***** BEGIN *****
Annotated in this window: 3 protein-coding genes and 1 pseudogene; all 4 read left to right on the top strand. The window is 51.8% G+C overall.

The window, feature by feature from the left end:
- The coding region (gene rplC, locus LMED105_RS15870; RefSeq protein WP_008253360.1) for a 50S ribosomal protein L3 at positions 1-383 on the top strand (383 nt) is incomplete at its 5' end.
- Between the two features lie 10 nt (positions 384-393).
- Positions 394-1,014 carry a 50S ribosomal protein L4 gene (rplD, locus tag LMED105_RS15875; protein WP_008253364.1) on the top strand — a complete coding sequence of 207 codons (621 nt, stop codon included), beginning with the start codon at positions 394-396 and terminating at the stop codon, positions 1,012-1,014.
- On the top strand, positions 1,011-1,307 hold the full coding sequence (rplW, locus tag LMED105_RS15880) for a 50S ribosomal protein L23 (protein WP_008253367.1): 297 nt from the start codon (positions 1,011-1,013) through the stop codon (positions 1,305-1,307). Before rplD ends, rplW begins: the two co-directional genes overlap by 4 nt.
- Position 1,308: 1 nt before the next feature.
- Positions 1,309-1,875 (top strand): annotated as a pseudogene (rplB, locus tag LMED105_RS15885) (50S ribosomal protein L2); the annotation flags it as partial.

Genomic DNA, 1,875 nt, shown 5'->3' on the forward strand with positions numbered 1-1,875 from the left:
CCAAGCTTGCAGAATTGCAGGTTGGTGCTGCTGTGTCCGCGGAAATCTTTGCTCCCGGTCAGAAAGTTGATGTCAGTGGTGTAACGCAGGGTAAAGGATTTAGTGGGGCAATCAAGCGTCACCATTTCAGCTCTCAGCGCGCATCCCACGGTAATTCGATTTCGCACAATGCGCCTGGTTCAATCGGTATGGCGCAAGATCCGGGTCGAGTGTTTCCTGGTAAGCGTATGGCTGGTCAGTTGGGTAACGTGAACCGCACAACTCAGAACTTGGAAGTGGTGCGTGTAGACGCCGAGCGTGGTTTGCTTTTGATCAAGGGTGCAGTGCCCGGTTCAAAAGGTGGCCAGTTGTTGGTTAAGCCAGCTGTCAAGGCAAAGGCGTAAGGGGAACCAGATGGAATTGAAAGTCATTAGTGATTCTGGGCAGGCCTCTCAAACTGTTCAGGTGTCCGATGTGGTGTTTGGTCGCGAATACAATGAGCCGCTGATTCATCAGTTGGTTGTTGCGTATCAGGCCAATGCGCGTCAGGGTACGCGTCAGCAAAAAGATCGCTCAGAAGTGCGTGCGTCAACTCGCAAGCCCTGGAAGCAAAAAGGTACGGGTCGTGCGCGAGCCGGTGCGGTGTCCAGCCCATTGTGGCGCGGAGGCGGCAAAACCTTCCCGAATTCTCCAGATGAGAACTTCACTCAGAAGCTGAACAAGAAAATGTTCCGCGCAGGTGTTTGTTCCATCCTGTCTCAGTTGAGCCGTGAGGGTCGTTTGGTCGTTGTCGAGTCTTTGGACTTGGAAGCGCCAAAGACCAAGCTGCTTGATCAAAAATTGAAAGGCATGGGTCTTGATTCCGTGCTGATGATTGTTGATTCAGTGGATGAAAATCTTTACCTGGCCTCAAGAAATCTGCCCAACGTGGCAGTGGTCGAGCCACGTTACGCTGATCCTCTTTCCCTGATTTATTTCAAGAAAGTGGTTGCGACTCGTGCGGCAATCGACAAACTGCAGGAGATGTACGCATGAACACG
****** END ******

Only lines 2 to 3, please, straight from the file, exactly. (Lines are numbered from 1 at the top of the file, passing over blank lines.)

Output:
The window, feature by feature from the left end:
- The coding region (gene rplC, locus LMED105_RS15870; RefSeq protein WP_008253360.1) for a 50S ribosomal protein L3 at positions 1-383 on the top strand (383 nt) is incomplete at its 5' end.